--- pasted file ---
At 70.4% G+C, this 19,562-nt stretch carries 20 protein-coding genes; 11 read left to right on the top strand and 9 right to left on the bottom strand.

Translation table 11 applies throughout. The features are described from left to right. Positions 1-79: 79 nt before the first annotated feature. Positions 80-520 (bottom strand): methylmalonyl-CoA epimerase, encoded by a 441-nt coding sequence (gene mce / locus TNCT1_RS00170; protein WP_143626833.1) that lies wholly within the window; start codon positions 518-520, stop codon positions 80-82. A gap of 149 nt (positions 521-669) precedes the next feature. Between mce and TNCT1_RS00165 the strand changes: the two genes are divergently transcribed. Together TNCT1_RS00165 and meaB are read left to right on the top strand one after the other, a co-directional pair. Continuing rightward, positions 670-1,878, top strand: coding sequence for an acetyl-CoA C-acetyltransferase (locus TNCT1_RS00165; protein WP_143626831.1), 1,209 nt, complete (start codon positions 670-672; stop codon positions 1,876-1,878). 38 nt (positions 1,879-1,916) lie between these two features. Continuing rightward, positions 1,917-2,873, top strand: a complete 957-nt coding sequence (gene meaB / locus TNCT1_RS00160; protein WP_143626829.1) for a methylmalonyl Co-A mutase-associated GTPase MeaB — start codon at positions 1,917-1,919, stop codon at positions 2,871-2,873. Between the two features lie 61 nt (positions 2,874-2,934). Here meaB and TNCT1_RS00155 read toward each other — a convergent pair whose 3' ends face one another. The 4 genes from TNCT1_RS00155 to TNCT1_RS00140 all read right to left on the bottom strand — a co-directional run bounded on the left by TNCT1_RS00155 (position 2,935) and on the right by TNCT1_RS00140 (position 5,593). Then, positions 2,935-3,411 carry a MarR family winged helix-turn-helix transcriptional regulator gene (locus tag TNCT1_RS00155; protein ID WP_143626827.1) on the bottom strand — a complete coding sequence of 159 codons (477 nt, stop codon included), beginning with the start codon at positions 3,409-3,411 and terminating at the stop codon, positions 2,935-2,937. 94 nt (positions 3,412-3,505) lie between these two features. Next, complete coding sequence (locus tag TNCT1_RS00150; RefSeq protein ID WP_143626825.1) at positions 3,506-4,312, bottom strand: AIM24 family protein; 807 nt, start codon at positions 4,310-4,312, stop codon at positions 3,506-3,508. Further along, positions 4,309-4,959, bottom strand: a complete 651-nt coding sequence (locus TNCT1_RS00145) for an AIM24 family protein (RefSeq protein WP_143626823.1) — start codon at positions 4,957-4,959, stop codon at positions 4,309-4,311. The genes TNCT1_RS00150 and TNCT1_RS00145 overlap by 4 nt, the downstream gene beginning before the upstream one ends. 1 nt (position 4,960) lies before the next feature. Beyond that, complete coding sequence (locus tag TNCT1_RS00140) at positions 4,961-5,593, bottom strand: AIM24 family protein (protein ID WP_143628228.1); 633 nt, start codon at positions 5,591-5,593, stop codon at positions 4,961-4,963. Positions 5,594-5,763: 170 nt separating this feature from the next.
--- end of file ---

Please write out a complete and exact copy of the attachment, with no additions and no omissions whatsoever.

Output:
At 70.4% G+C, this 19,562-nt stretch carries 20 protein-coding genes; 11 read left to right on the top strand and 9 right to left on the bottom strand.

Translation table 11 applies throughout. The features are described from left to right. Positions 1-79: 79 nt before the first annotated feature. Positions 80-520 (bottom strand): methylmalonyl-CoA epimerase, encoded by a 441-nt coding sequence (gene mce / locus TNCT1_RS00170; protein WP_143626833.1) that lies wholly within the window; start codon positions 518-520, stop codon positions 80-82. A gap of 149 nt (positions 521-669) precedes the next feature. Between mce and TNCT1_RS00165 the strand changes: the two genes are divergently transcribed. Together TNCT1_RS00165 and meaB are read left to right on the top strand one after the other, a co-directional pair. Continuing rightward, positions 670-1,878, top strand: coding sequence for an acetyl-CoA C-acetyltransferase (locus TNCT1_RS00165; protein WP_143626831.1), 1,209 nt, complete (start codon positions 670-672; stop codon positions 1,876-1,878). 38 nt (positions 1,879-1,916) lie between these two features. Continuing rightward, positions 1,917-2,873, top strand: a complete 957-nt coding sequence (gene meaB / locus TNCT1_RS00160; protein WP_143626829.1) for a methylmalonyl Co-A mutase-associated GTPase MeaB — start codon at positions 1,917-1,919, stop codon at positions 2,871-2,873. Between the two features lie 61 nt (positions 2,874-2,934). Here meaB and TNCT1_RS00155 read toward each other — a convergent pair whose 3' ends face one another. The 4 genes from TNCT1_RS00155 to TNCT1_RS00140 all read right to left on the bottom strand — a co-directional run bounded on the left by TNCT1_RS00155 (position 2,935) and on the right by TNCT1_RS00140 (position 5,593). Then, positions 2,935-3,411 carry a MarR family winged helix-turn-helix transcriptional regulator gene (locus tag TNCT1_RS00155; protein ID WP_143626827.1) on the bottom strand — a complete coding sequence of 159 codons (477 nt, stop codon included), beginning with the start codon at positions 3,409-3,411 and terminating at the stop codon, positions 2,935-2,937. 94 nt (positions 3,412-3,505) lie between these two features. Next, complete coding sequence (locus tag TNCT1_RS00150; RefSeq protein ID WP_143626825.1) at positions 3,506-4,312, bottom strand: AIM24 family protein; 807 nt, start codon at positions 4,310-4,312, stop codon at positions 3,506-3,508. Further along, positions 4,309-4,959, bottom strand: a complete 651-nt coding sequence (locus TNCT1_RS00145) for an AIM24 family protein (RefSeq protein WP_143626823.1) — start codon at positions 4,957-4,959, stop codon at positions 4,309-4,311. The genes TNCT1_RS00150 and TNCT1_RS00145 overlap by 4 nt, the downstream gene beginning before the upstream one ends. 1 nt (position 4,960) lies before the next feature. Beyond that, complete coding sequence (locus tag TNCT1_RS00140) at positions 4,961-5,593, bottom strand: AIM24 family protein (protein ID WP_143628228.1); 633 nt, start codon at positions 5,591-5,593, stop codon at positions 4,961-4,963. Positions 5,594-5,763: 170 nt separating this feature from the next.